Jesse Tree Freebie

I love Thanksgiving. It is absolutely my favorite holiday. Family, food, and God's undeniable gifts overwhelming us...it just doesn't get any better. My family loves Christmas, but we guard Thanksgiving very carefully. No Christmas music is allowed before the Friday after Thanksgiving. The decorations stay hidden in the attic until Thanksgiving is fully over. 

However, the week after Thanksgiving is the start of Christmas School and I have to get ready ahead of time. I try to sneak in my printing and planning early in the morning while the kids are sleeping. This year, I've created a new copywork book for them, introducing a new Jesse Tree verse for each day of the week.

Subscribers to Simblissity Cottage receive a free copywork of the Jesse Tree Copywork eBook. Register to access your copy.

*If you are already a current subscriber, you should have already received your download link. Contact me if it hasn't shown up in your email inbox. 


Mani-Pedi Day!

When goats scramble around on rocks, they naturally file their hooves down. When they spend their days in fields, they need a hand keeping those tootsies trimmed. Every couple months, they're rounded up and take turns with their spa treatment.

9 goats in a tiny corner, listening careful to the salon manager's advice.
We built a makeshift corner fence in the pen and draw them in with the grain bucket. They'll go anywhere for that bucket. They instinctively crowd into a corner and settle down once the snuggle in.



Our last spa day included hoof trimming, spraying eyes for some pink eye making the rounds, and spraying a few of their mouths with iodine to treat Orf. Orf is it's own special article waiting to happen. Nasty looking stuff.



The salon technicians pull a goat onto its side and hold him still. The goats put up a fuss for about 3 seconds and then lay still until it's over. It's wise to have extra hands holding the horns just in case they test the freedom before you're finished.



Typically, the hooves look like the picture below. The edges start to grow out and curl in, similar to fingernails.



A little snip, snip with a good pair of shears:



And then they're good to go.

This was our second mani-pedi day and we found this poor guy who slipped through the cracks during the first mani-pedi. His feet were a bit nasty.

I love to listen to Chris talk to them as he works. "Dahhhling, what HAVE you been doing? You've really let yourself go!" 

We hope to eventually move the goats to our back field, which is covered in bluffs and rocks. I'm curious to see how this affects their feet. 

Minerva, spa manager






Goats!

It's been a year on the farm! Our biggest endeavor so far has been raising goats. We'd love to raise our own bacon, eggs, and perhaps milk, but we thought it best to start with one animal at a time. It has been a blast. Since we had a small field that needed cleared, we opted to start with goats.  It has been a blast!

Alpha Bob

And they've done the job well. In just a month, they took our small field from this:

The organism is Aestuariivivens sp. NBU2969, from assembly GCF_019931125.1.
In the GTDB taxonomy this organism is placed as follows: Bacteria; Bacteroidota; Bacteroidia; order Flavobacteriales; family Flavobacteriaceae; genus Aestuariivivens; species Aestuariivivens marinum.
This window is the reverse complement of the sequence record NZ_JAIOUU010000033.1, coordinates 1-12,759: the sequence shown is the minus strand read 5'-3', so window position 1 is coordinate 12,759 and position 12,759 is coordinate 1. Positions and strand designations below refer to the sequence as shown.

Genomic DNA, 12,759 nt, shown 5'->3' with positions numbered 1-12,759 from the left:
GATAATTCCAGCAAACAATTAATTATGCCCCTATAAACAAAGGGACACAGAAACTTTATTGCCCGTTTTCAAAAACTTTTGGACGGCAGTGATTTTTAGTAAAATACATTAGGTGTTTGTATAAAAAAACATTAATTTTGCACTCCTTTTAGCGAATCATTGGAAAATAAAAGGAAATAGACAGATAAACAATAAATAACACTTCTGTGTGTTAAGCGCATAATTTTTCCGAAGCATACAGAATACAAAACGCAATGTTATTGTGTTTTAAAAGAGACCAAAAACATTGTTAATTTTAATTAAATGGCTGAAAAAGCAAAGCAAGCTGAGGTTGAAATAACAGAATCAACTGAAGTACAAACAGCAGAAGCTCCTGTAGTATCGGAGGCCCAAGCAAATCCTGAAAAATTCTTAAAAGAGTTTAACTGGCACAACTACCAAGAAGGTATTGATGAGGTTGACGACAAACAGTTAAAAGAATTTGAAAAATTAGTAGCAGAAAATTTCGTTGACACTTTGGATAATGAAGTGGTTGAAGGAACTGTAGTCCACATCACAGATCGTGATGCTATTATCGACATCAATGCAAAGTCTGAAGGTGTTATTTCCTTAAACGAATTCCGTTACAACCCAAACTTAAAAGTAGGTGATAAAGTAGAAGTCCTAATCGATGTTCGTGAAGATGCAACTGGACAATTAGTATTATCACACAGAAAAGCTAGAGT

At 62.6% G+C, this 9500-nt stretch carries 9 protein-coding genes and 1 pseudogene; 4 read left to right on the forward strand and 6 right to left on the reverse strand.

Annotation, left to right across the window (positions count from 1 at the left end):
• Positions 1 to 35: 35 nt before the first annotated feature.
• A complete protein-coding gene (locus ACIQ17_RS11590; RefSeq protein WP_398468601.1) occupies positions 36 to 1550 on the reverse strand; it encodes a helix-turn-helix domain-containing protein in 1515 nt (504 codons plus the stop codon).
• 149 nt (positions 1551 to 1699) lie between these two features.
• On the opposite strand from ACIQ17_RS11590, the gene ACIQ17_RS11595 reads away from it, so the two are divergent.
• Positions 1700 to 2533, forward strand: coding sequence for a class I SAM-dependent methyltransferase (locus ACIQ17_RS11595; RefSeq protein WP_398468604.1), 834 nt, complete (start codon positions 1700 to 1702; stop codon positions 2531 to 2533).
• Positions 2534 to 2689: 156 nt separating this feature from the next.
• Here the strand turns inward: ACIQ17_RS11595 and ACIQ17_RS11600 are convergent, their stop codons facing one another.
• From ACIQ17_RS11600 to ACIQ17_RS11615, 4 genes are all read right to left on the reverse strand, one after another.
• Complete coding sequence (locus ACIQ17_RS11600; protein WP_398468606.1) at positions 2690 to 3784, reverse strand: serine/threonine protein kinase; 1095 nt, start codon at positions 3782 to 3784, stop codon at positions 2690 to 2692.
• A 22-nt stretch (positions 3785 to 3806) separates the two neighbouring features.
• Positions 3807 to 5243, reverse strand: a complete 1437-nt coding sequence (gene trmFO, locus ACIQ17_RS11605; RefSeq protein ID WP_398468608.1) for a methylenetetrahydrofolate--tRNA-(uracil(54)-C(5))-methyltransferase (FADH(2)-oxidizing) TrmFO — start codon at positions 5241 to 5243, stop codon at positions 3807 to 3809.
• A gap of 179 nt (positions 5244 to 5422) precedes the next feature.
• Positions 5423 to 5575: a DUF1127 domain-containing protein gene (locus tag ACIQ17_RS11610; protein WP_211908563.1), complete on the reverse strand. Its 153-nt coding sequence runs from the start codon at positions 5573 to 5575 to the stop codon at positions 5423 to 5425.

This is actually several weeks in, but the original picture is hiding somewhere. 
to this:

The back section of field slopes downward, where they like to hide and devise ways to reach the creek below.
Care has been relatively simple. We built a simple goat shed, where they sleep at night and hide from the rain. We leave hay, minerals, and baking soda out free-choice, and feed them grain twice a day. We trim their hooves (mani-pedi day) and doctor them when their sick. Otherwise, they're pretty content to ramble and entertain themselves, which is fun to watch. They rarely try to escape, which was a huge concern before we started.

Our goat shed, with mineral and baking soda dispensers.
We brought home 20 baby goats and they quickly grew. Our original plan was to name them after Lord of the Rings characters, but they all insisted their names were Bob. If you try calling them anything else, they'll quickly correct you and say, "BOB!" 

Unicorn Bob 
Eventually, their individual personalities began to shine, and they developed more specialized names: Dumb Bob gets his head stuck in the fence daily. He has a bald patch on the back of his neck from rubbing it on the wire. Drama Bob thinks he's dying if you so much as look at him funny. Pocahontas Bob is graceful and beautiful. Granny Bob is the sweet grandmotherly figure in the bunch. Shawshank Bob...well, you don't want to know. Gross Bob developed a bad case of Orf and looked pretty nasty for a while. He's all healed, but the name stuck. 

The siren call of the grain bucket. They'll follow you anywhere if you carry it.
We thought goats would be a temporary endeavor, but we've all enjoyed having them and will likely make this a permanent plan. Chickens are next on the list!





Adrenal Fatigue and Dehydration

A few months ago, I bought a super-fancy bathroom scale that records your profile and tells you your BMI and hydration level. Knowing anything less than 50% shows dehydration, I was confused when mine registered as 45%. I drink a lot of water and assumed it must be out of calibration. To compare, I had my husband try it. He drinks an inordinate amount of coffee, so I was shocked when his read 50%. I decided it must be broken and decided to take it back.